“I didn’t know if I loved him. I didn’t know what I felt about him other than the fact he was a nice guy and was good to me,” she said. “That’s what I needed at the time, someone who was good to me.”

But it was not a clean and simple love story. Richards’ second marriage was marred by her husband’s alcoholism, a foreign concept for a woman who had never been around heavy drinkers until she moved to Las Vegas. She put up with a Jekyll-and-Hyde spouse until he died in 1967, and Richards said, “That’s when everything happened.”

Devastated, Richards turned her attention to a chapel to the north, called A Little White Wedding Chapel. The chapel had just gone up for sale, and Richards saw her future in the business of love. But it would come at a cost: Richards needed a $50,000 deposit on the $300,000 asking price.

Click to enlarge photo

A black and white photo of Charolette Richard's business "Flowers by Charolette."

Caesars Palace had just been built, and a casino host there named Bert “Wingy” Grover had become a regular visitor to Richards’ flower shop, where he bought tiny carnations to wear in his lapel at the casino. Wingy was a nickname owed to a deformed arm.

“He’d always said, ‘Charolette, if I can ever be of any help to you, just ask,’ ” she said. “So, one day I called him and asked if I could borrow $50,000.”

Richards moved into A Little White Chapel — to live and conduct wedding ceremonies — and repaid the loan in six months.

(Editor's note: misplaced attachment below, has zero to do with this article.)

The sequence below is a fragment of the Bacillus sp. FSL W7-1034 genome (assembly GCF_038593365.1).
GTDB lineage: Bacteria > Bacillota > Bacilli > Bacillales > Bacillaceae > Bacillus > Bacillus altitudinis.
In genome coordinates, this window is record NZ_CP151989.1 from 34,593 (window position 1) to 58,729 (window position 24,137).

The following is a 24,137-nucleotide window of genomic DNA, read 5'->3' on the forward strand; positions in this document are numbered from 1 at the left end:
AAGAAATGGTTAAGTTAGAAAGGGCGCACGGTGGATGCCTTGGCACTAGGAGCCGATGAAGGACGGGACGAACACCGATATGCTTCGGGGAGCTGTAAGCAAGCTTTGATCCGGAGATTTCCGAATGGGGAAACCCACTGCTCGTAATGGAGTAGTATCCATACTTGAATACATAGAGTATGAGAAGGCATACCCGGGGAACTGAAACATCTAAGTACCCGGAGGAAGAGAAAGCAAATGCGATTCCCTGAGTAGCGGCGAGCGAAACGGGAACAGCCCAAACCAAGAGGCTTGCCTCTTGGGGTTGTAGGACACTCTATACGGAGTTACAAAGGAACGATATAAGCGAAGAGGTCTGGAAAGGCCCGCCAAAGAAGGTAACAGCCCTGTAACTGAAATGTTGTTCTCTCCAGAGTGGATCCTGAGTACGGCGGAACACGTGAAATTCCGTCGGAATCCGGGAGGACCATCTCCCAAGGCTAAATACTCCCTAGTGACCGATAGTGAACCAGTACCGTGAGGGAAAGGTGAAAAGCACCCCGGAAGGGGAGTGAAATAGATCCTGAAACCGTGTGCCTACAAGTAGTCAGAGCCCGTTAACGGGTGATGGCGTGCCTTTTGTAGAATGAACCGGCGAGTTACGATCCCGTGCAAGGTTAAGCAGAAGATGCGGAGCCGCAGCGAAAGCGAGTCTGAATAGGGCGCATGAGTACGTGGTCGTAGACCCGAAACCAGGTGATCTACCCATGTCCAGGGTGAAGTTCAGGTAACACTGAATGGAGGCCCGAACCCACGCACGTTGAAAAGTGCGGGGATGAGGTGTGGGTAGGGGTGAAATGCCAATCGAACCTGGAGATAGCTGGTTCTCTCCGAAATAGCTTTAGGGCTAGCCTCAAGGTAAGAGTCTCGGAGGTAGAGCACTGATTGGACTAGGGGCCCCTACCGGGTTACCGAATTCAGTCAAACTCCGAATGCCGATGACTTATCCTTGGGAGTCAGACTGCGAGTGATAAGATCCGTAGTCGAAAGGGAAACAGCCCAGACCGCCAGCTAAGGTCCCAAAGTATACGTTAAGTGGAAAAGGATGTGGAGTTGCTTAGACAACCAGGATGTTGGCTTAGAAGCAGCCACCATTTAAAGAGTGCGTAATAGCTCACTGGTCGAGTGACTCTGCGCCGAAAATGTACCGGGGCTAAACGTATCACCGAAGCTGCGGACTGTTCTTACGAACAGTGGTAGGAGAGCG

More than 40 years later, Richards said she considers every ceremony “sacred.”

“They are unique, every one,” she said. “The other day I had a couple in here, he was 89, and she was, like, 80. Now, how do you tell somebody about love at that age? We know that you are going to be beautiful companions for the rest of your lives. We know that you wanted someone to hold and communicate with, and you found each other.”

In one way or another, Richards tells young couples marrying for the first time, “It’s a brand new beginning of your life. You’re no longer a little child. You’re growing into an adult, and this is a very serious moment in your life.”

There are times Richards looks at a couple and wonders whether marriage is the right option.

“My heart is going, ‘Why? Why do they choose to get married? Why do they choose Las Vegas? And after they leave here, what happens to them?’ ” Richards said. “I try not to judge anyone. But there are a few who make me think: If they ever make it, it will be a miracle. Those are the ones where I want to just say, ‘Do you realize what you’re doing now? That this is forever? Never to part? That your hearts are going to belong to each other, and you’re going to be as one?’ This is really a hard thing for some couples to understand.”

But the moments far more prevalent are those when a second or third generation enters into matrimony at the chapel.

“We’ve had people who got married here 50 years ago and renew their vows, and their kids and their grandkids are getting married here,” Richards said. “That’s a wonderful history to have, that Grandma and Grandpa got married here, and now we’re getting married here.”

But Richards said she has taken part in her last service as a bride.

“I have no intention of getting married again,” she said. “I really think I want my life to be used for God’s glory, to be able to help women who have made the same mistakes I have made and how to get over it and through it.

“I know what it’s like to be abandoned on the streets of Las Vegas, and I have seen and felt a lot of love, too.”